Monday, June 8, 2009
The Kindness of Strangers
Just break a bottle of champagne over my forehead, will you?
Tonight (Monday evening) is the “official” launch for Cut, Crop & Die, the second book in the Kiki Lowenstein Mystery Series. I’ll be giving a presentation at 7 p.m. at Left Bank Books, 399 N. Euclid, near downtown St. Louis. We’ll be signing books and serving wine and cheese.
I’m debating on whether to read something out of my book—which I’ll probably do—or do a Blanche DuBois imitation, because that’s a bit more honest. You see, lately, I’ve really been dependent on the kindness of strangers.
It began last Wednesday afternoon, when Joe Fox, the 20-year-old son of our dear friends in Charleston SC drove into town. “Joseph, do you have a place to stay?” I asked.
“No, ma’am. I thought I’d just find a hotel,” he said.
“Okay, come over to our house. David and Michael are on the East Coast. We’ve got plenty of room,” I said. “But I might disappear after dinner because I’m heading for Dallas the next morning.”
After Joe and I had fantastic steaks at Andria’s in Chesterfield, it occurred to me that I had no way to get to the airport without my husband or son being in town. So I asked Joe if he could drop me off. I held my breath because despite being incredibly polite, Joe is, after all, not much more than a teenager. They HATE mornings. But the next a.m., he was up with the birds, pulling my big suitcase to his car before I knew it.
At the airline gate, I noticed a friend of mine, Marilyn, who works for Build-a-Bear. We started chatting and walking onto the plane. But my paper boarding pass didn’t go through. The plane was headed for Seattle and I was bound for Dallas-Fort Worth. Oops. I stepped to one side. Then a pilot who watched this said, “Uh, your plane is boarding RIGHT NOW, next gate over.”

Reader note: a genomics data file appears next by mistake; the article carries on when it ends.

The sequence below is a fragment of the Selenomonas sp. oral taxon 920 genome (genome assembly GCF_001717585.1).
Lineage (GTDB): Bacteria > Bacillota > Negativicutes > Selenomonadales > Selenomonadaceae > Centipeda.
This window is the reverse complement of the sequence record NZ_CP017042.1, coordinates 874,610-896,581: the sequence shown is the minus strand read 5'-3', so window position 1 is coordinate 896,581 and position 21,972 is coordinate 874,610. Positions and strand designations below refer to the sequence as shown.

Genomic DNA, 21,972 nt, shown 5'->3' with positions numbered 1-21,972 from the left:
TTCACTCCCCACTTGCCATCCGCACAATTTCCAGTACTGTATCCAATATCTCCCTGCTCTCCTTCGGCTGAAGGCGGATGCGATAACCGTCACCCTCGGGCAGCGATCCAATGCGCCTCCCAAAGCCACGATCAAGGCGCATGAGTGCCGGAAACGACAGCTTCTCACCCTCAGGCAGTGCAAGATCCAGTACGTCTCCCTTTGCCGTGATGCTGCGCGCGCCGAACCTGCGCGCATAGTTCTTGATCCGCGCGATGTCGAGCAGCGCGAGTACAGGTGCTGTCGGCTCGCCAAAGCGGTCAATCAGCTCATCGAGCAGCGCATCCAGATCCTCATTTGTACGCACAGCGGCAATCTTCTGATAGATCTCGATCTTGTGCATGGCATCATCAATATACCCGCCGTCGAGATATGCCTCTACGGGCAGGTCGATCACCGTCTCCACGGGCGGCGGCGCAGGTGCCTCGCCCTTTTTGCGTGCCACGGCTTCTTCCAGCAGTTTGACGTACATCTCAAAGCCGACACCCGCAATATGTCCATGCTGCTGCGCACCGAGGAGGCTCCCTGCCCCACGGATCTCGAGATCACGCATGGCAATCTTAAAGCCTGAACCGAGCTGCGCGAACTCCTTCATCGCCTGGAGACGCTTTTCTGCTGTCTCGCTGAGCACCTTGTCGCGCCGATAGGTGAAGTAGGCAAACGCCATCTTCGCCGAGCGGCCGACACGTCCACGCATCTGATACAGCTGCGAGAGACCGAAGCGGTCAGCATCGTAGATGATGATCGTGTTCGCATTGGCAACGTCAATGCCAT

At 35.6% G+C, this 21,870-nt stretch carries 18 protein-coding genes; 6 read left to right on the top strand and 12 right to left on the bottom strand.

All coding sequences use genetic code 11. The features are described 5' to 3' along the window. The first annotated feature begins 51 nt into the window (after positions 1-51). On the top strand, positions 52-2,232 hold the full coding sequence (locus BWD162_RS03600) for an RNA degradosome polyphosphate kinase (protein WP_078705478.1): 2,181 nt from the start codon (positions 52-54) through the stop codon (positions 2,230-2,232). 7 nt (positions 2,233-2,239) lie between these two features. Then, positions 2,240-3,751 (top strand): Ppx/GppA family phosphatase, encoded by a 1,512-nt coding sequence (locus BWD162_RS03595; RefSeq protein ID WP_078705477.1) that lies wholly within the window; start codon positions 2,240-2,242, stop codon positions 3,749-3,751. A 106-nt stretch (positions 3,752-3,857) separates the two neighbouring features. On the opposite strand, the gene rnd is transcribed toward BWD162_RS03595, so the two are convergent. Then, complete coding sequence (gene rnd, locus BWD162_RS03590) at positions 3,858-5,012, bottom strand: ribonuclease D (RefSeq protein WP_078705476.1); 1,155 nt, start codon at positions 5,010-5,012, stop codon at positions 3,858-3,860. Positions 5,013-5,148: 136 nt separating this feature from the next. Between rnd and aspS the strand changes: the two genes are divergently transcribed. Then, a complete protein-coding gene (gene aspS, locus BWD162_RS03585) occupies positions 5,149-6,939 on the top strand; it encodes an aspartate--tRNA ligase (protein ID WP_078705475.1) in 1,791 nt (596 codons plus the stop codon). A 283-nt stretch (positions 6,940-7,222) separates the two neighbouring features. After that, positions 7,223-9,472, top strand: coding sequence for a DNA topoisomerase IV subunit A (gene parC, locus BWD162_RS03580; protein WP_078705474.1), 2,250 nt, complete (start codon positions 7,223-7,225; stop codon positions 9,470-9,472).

I got to my hotel in Arlington TX with only a slight detour. My driver was new to this country, and he got a bit lost.
I was staring at all the six boxes of books I’d sent ahead when couple of nice ladies noticed me in the foyer. “We’re going over to the scrapbook show. Want a ride?” These sweeties actually helped me load books and drove me over. When my bag of trail mix—my lunch, breakfast and dinner—burst open in their car, they were very nice. They helped me make sure I didn’t have a big raisin glued to my butt.
At the show, Sally Slack, the event goddess, allowed me the perfect spot to set up: Right in front of the ladies’ johns and the food court. My table neighbors—Susie Rushing and her daughter Rebekah of GloverStamp.com—loaned me a BIG cart when they heard my dilemma. The next morning, a wonderful taxi driver helped me haul five boxes of books (weighing 40 lb each) and my teaching kits (50 lbs) into the convention center. I have no idea how Arlington TX thinks a convention center works because there are lots of stairs and little/no helpers.
At 8 a.m. on Friday, I taught my first class. We had oodles of fun.
I went back to my table and opened the five boxes of books, 36 per box. My pal Terri Thayer counseled me that she usually sells about 200 books at a convention. I sold 108 in 3 hours, by myself, processing both cash and credit card payments. I use a crayon to rub over the numbers. (It’s low tech but it works!)
Over the weekend, I sold 216 books in total. That's a photo of me and Pat Coates, one of the lovely scrappers I met. I taught 2 classes of 20 people each. I revisited some “old” pals from the scrapbook industry. I met some new friends. Folks who read Paper, Scissors, Death dropped by expressly to buy Cut, Crop & Die. The scrapbookers who bought PSD on Thursday started raving in classes and to their roommates, which drove more traffic to my table. Scrapbookers shared meals with me, reminisced with me, gave me rides, encouraged me, and cheered me on. There are no kinder people on earth.
Monday I’ll celebrate with my book-loving friends and family and author pals here in St. Louis. But the glow I'll wear comes directly from my weekend in Dallas.